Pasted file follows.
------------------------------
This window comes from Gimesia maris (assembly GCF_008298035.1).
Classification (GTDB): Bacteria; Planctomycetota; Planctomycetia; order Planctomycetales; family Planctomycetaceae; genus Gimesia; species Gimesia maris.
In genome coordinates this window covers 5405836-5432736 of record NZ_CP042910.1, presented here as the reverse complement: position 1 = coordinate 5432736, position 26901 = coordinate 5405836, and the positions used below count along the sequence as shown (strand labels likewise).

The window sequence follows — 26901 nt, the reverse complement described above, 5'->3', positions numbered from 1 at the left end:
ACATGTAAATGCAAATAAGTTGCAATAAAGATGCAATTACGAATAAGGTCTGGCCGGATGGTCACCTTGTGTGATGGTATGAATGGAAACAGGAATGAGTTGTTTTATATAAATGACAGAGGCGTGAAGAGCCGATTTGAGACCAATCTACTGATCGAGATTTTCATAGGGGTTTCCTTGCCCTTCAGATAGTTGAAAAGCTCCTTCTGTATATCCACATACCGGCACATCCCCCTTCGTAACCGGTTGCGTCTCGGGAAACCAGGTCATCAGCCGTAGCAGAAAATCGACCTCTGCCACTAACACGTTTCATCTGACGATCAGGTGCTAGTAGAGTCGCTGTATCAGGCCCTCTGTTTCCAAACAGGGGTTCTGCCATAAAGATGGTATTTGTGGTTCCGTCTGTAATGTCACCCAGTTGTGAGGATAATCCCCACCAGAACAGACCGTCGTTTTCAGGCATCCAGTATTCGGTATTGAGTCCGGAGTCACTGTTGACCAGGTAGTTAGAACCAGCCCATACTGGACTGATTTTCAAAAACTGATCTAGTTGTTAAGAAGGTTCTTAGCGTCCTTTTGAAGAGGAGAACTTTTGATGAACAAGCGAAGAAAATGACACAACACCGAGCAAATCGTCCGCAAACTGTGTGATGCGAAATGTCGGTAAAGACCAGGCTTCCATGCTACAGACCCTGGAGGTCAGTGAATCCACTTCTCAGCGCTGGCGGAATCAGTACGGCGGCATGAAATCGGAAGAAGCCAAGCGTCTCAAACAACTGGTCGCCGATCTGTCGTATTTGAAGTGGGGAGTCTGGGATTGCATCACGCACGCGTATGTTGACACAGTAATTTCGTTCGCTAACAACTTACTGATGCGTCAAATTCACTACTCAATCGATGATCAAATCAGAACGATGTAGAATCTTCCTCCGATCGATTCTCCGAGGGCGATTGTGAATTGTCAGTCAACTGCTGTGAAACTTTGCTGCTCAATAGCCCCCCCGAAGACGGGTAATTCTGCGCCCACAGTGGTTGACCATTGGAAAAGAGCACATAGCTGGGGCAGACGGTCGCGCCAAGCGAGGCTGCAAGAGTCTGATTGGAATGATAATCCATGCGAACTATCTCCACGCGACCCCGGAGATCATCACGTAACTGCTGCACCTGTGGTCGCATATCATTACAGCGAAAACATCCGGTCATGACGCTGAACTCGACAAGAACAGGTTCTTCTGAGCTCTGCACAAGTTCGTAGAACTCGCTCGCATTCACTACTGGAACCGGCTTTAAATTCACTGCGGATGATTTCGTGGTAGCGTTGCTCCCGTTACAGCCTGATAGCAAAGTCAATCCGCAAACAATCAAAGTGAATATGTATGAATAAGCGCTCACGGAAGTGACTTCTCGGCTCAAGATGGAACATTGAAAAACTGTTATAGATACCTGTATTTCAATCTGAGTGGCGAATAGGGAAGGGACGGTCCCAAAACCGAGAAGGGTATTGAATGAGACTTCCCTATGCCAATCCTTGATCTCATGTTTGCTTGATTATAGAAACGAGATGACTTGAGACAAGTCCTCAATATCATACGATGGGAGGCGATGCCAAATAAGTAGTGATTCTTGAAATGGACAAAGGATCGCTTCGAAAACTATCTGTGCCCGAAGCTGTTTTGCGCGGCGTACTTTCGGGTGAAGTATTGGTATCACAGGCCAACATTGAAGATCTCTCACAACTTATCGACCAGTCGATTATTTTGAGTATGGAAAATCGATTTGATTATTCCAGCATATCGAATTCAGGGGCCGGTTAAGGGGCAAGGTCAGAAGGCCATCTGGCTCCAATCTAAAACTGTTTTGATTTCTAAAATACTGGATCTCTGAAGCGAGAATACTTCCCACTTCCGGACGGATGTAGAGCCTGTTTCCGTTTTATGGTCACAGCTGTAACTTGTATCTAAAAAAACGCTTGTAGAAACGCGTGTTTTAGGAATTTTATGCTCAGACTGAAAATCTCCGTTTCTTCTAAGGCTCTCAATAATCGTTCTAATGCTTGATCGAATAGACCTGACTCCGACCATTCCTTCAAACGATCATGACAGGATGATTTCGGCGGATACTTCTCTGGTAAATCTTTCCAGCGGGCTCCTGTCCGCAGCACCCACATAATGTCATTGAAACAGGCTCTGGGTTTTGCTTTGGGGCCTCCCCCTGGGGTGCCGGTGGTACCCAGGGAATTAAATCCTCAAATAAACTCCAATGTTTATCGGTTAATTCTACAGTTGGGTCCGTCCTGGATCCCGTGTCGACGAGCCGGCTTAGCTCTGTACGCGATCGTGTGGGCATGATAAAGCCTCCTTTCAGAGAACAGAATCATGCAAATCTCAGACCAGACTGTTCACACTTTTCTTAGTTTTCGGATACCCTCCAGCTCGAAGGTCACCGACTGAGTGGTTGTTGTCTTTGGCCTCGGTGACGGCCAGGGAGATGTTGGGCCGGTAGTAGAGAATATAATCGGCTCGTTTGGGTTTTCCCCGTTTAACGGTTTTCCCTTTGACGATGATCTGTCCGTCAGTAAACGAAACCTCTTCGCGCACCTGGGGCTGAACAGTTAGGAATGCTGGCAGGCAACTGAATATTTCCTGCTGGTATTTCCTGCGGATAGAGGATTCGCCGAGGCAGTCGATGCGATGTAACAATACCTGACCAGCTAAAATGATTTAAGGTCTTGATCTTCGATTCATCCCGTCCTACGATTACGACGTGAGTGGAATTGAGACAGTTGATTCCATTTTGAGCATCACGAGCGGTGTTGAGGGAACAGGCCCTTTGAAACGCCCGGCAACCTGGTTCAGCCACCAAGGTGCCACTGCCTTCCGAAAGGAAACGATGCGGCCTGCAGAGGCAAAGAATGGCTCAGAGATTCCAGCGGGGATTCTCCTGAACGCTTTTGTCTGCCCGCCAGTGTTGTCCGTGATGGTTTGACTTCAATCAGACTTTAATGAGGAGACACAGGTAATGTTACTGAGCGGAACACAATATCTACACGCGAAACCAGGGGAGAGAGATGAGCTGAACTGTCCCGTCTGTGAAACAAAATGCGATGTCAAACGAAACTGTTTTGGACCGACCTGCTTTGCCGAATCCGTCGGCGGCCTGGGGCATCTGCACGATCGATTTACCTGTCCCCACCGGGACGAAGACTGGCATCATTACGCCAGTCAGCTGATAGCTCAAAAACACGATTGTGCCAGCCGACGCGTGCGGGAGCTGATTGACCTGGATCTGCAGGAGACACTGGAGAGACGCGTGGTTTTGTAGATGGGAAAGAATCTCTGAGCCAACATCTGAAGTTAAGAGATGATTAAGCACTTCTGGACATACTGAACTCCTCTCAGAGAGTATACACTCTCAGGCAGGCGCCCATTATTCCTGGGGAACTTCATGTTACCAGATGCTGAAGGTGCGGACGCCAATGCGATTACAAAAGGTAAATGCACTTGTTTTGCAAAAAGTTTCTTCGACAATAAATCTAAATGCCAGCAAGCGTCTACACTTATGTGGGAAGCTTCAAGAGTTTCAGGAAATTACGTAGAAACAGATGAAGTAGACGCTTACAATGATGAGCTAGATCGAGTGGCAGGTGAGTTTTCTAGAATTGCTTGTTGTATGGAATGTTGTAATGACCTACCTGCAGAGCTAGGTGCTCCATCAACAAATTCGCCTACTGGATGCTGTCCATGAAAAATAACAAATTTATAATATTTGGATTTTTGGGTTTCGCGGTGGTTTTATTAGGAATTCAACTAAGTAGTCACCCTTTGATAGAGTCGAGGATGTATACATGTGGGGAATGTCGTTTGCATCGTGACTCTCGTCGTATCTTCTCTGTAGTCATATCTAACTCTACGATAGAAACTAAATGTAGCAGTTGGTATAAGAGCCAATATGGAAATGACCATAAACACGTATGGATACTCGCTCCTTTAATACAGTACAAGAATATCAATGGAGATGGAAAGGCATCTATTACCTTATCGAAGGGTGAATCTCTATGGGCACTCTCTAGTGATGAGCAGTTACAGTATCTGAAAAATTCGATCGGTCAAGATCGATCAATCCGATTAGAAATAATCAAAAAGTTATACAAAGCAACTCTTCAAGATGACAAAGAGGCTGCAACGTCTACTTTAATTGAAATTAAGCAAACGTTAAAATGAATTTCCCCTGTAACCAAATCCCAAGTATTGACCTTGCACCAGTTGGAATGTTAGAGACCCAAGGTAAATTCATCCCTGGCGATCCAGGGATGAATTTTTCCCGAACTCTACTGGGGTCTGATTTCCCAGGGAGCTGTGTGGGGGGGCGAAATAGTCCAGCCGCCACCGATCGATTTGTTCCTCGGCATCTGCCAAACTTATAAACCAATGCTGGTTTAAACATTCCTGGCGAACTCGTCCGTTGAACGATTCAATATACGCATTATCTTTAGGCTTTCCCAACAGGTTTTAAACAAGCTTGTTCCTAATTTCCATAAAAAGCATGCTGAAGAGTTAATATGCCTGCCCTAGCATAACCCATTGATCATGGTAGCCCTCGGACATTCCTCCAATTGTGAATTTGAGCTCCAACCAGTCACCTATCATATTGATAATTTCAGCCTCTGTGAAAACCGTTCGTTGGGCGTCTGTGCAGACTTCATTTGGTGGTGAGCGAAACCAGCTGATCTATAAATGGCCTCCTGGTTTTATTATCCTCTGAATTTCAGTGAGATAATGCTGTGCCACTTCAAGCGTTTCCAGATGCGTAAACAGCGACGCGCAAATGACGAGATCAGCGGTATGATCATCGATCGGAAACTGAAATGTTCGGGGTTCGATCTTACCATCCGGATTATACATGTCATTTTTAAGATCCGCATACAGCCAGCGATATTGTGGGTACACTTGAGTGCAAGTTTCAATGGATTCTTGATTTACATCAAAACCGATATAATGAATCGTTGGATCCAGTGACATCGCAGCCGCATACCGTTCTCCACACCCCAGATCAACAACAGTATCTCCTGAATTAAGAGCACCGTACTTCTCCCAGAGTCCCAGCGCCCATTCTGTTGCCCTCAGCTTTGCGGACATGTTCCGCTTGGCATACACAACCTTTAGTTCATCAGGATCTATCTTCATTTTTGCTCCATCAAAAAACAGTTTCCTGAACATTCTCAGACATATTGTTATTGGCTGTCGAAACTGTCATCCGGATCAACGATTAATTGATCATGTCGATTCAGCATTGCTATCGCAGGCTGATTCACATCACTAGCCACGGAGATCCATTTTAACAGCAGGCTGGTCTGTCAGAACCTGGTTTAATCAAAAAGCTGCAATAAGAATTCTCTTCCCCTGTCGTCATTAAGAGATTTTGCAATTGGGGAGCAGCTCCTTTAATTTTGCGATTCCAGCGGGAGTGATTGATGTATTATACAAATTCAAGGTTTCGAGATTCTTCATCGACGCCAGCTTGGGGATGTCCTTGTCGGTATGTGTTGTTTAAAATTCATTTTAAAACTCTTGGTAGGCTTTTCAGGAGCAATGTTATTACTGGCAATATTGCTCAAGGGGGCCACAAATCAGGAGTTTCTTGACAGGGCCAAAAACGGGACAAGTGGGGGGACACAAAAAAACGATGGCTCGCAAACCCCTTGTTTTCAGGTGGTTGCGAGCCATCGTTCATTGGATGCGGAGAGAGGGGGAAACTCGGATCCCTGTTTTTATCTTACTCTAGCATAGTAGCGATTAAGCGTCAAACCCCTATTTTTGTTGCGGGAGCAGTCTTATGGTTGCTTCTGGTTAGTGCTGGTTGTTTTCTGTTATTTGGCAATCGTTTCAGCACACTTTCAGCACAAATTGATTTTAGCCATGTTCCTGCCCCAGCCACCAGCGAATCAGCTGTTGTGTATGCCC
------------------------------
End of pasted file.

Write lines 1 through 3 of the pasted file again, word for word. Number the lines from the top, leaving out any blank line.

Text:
This window comes from Gimesia maris (assembly GCF_008298035.1).
Classification (GTDB): Bacteria; Planctomycetota; Planctomycetia; order Planctomycetales; family Planctomycetaceae; genus Gimesia; species Gimesia maris.
In genome coordinates this window covers 5405836-5432736 of record NZ_CP042910.1, presented here as the reverse complement: position 1 = coordinate 5432736, position 26901 = coordinate 5405836, and the positions used below count along the sequence as shown (strand labels likewise).